Nuclear power could become the world's single biggest source of electricity, said a roadmap revealed today by intergovernmental agencies. Industry says the projections are not ambitious enough.
The roadmap for the potential of nuclear in a world that reduces its carbon dioxide emissions by 50% by 2050 was produced by the International Energy Agency at the request of the Group of Eight industrialized nations (Canada, France, Germany, Italy, Japan, Russia, the UK and USA). In doing so it enlisted the help of the OECD Nuclear Energy Agency and the World Nuclear Association (WNA).
Addressing the current issues slowing the increase of nuclear power, the report discusses the actions industry and government must take to resolve them. Some of the issues - such as skills and manufacturing capacity - are already being dealt with and would rapidly respond to market forces caused by high demand for nuclear power. Others are far more difficult: "A clear and stable policy commitment to nuclear energy as part of overall energy strategy is a pre-requisite." Immediately however the most pressing problem is the high up-front cost of building a new nuclear power plant, and manufacturers must reduce this financial burden and the risk it carries through standardisation and experience.
|Annual power sector carbon dioxide emnission reductions in the
BLUE Map scenario in 2050 compared to the Baseline scenario,
by technology area. Nuclear is the only major contributor that
needs no technical breakthrough (Source: IEA)
Given correct action to promote a stable policy regime and an adequate industrial base by 2020, nuclear power could grow by 320% to 1200 GWe before 2050. Achieving this would mean completing about 20 large reactors each year, meaning "the rate of construction starts of new nuclear plants will need to roughly double from its present level by 2020, and continue to increase more slowly after that date." This clearly achievable rate of work is enough to replace every single reactor operating now and grow nuclear power's contribution to 24% of global electricity supplies even while energy demand doubles.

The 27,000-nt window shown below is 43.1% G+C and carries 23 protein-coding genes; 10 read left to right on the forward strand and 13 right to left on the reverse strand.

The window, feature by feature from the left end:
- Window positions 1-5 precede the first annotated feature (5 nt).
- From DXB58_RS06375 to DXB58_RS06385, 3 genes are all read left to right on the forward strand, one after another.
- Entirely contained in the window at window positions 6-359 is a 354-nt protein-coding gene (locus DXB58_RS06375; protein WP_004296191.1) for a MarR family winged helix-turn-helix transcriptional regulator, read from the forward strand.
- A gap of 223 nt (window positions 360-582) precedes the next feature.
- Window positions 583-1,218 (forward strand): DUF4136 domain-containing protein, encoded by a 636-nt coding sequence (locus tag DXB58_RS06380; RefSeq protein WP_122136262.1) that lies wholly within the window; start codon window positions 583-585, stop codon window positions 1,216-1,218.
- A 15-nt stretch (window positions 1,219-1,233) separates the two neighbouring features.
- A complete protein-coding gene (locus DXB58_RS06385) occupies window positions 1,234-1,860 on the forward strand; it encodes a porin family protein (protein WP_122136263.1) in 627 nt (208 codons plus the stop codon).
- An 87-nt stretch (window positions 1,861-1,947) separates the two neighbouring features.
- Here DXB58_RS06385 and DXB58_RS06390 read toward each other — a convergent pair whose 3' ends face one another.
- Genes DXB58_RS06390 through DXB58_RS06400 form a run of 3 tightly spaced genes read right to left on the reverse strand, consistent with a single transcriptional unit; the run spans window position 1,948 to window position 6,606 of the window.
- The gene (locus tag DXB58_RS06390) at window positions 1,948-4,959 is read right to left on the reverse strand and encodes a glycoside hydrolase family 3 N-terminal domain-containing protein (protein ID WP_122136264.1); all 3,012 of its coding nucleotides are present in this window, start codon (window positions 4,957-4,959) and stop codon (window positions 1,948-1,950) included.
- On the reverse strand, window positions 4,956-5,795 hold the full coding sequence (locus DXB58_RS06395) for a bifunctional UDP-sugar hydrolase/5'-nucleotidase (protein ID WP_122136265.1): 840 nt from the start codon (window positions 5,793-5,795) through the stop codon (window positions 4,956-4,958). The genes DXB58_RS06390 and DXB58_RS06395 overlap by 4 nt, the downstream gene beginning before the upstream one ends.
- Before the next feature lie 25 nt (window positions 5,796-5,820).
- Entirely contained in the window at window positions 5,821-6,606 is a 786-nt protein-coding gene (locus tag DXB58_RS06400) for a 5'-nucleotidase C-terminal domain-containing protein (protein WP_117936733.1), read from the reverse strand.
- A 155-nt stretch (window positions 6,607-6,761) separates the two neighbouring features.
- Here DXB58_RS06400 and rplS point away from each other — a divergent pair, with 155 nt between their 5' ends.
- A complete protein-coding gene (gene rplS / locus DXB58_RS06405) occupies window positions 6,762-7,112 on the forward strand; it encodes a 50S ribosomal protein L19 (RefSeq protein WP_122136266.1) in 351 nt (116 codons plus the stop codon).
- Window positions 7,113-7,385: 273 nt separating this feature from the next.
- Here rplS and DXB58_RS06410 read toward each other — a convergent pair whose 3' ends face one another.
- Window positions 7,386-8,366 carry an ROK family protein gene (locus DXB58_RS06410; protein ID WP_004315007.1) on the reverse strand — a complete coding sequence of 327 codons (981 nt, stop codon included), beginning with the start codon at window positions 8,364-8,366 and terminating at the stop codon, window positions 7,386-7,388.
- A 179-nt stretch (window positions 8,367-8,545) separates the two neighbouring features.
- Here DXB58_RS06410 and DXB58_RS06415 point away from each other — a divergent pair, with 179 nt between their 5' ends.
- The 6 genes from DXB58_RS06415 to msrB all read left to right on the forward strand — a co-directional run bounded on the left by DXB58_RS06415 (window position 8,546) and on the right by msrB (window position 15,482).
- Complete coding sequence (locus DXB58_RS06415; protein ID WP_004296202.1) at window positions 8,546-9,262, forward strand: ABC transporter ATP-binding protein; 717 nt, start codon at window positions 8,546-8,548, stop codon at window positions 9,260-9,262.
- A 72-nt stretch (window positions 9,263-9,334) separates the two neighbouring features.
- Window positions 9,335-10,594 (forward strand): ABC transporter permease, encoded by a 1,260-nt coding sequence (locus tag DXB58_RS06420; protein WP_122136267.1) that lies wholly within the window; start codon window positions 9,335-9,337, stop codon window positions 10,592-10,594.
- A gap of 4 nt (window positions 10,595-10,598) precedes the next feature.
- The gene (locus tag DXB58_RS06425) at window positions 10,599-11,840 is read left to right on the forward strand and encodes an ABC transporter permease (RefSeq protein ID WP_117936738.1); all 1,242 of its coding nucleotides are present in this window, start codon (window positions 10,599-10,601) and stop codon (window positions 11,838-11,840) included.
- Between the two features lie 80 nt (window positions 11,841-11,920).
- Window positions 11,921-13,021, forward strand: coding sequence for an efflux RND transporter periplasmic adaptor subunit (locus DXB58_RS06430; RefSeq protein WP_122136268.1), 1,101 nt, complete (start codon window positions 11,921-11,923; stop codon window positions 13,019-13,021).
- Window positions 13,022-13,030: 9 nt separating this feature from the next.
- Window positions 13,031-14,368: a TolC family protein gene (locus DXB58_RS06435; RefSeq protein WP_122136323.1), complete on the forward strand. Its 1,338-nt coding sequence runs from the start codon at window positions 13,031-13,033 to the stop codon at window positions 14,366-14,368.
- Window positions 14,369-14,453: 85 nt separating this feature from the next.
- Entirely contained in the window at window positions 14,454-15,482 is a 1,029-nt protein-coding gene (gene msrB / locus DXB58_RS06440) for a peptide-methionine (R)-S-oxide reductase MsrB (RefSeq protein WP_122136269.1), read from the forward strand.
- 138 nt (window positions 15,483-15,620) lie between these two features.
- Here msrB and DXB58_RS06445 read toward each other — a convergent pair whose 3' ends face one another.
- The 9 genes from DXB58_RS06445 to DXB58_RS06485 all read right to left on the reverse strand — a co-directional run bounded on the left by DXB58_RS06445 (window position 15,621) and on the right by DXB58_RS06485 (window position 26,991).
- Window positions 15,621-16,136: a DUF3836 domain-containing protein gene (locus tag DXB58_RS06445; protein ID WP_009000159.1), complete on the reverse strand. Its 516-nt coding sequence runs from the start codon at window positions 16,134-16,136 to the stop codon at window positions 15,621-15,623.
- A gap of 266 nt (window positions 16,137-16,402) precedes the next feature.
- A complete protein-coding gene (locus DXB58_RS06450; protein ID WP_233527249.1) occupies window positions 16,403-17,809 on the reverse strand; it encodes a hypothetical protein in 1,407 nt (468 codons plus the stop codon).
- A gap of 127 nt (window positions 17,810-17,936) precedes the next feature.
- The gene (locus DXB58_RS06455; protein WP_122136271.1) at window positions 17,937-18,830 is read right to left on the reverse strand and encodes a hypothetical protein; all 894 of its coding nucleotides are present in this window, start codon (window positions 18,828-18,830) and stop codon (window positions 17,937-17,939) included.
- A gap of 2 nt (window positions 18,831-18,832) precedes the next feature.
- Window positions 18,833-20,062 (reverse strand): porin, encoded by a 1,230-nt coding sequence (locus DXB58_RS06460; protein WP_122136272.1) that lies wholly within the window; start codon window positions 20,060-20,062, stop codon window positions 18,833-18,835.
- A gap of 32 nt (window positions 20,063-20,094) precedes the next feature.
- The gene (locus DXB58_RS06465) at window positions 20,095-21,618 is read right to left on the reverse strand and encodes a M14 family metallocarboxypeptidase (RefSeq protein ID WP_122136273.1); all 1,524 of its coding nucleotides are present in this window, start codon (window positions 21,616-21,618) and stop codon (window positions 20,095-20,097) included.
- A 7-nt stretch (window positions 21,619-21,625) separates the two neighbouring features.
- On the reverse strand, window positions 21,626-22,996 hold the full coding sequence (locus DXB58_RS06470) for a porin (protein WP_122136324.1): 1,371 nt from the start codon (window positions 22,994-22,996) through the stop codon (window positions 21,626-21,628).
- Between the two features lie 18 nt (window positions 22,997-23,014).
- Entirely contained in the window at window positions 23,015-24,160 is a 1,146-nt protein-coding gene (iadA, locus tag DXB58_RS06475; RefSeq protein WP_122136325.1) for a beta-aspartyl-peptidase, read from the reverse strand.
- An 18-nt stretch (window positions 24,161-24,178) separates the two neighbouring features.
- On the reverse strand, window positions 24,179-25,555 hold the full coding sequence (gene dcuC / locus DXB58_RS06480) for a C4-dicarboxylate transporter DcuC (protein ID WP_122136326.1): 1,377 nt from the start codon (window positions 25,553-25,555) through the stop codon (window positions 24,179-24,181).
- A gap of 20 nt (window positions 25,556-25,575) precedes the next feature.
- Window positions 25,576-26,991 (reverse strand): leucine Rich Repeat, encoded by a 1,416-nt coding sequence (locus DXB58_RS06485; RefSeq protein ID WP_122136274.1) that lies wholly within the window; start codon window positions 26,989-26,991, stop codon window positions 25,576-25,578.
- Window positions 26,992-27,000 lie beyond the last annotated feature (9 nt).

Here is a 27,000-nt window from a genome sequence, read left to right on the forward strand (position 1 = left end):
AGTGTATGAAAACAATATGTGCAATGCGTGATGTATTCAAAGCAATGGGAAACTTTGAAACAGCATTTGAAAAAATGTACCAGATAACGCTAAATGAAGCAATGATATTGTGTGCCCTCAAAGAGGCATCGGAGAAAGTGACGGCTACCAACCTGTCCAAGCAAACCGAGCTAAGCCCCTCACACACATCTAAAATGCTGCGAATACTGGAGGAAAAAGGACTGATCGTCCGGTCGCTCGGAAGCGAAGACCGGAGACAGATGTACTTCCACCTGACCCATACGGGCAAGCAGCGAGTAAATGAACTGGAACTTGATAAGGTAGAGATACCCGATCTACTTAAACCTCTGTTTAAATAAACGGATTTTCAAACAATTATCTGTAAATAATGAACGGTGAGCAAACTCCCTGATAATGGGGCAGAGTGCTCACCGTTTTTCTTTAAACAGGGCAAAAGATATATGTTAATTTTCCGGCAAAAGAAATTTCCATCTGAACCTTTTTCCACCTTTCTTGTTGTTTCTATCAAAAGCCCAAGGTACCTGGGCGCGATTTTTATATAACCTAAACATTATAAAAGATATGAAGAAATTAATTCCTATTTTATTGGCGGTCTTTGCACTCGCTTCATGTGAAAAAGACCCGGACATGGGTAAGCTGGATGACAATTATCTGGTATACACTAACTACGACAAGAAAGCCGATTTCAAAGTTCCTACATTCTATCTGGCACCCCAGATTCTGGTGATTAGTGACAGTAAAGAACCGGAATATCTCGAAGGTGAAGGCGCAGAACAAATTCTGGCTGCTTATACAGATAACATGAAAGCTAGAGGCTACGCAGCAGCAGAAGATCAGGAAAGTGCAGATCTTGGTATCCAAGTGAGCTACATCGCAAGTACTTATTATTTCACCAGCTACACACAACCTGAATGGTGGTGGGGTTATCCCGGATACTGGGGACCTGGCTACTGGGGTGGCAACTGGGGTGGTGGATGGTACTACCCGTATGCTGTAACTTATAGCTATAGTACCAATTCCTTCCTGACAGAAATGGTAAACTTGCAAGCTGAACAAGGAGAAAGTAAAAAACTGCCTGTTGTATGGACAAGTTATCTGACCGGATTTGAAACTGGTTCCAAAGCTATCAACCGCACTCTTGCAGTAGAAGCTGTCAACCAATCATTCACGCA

The IEA said the scenario above is based on assumptions of some "constraints on the speed with which nuclear capacity can be deployed." A high nuclear scenario, which the roadmap did not examine in detail, places nuclear power at 38% of power supplies with a total generating capacity of about 1900 GWe. This level of nuclear would bring even greater emissions savings - as well as an 11% cut in power prices. "An expansion of nuclear energy is thus an essential component of a cost-effective strategy to achieve substantial global emissions reductions."
WNA head John Ritch welcomed the positive nuclear projection but found it "still too cautious." The WNA's Nuclear Century Outlook, Ritch noted, is "far more expansive and takes full account of the enormous potential for nuclear growth in China and India. Those two countries alone," he said, "could conceivably achieve as much nuclear expansion by 2050 as the IEA posits for the entire world. Globally, the WNAs upside scenario for 2050 exceeds 3000 GWe."
"Where WNA and IEA fully agree," Ritch went on, "is on the imperative that governments align themselves squarely and unequivocally in support of nuclear power as the world's premier clean-energy source. The time for timidity and double-talk is long past. Our world needs a bold, clear, pro-nuclear policy vision."
Government was told in the roadmap action plan to lead public debate on nuclear energy, put proper regulation in place and implement financial support (such as loan guarantees) where required, while the nuclear industry was told that it must continue to operate existing plants at the highest levels of safety and efficiency.
Reactor vendors must take what steps they can towards standardization of the current generation of designs so that new reactors are be routinely built on time and budget by 2020. Vendors must also build up their supply chains and nuclear fuel companies will have to prepare for a large expansion in production from 2015 or 2020. Good cooperation with government research bodies should help Generation IV reactor designs come to market after demonstration around 2030.
Finally, the benefit of international cooperation to facilitate all this was underlined, with a call to "maintain and strengthen where necessary international cooperation" in a range of areas. Key to this would be "intergovernmental nuclear and energy agencies, international non-governmental industry and policy organisations."
Researched and written
by World Nuclear News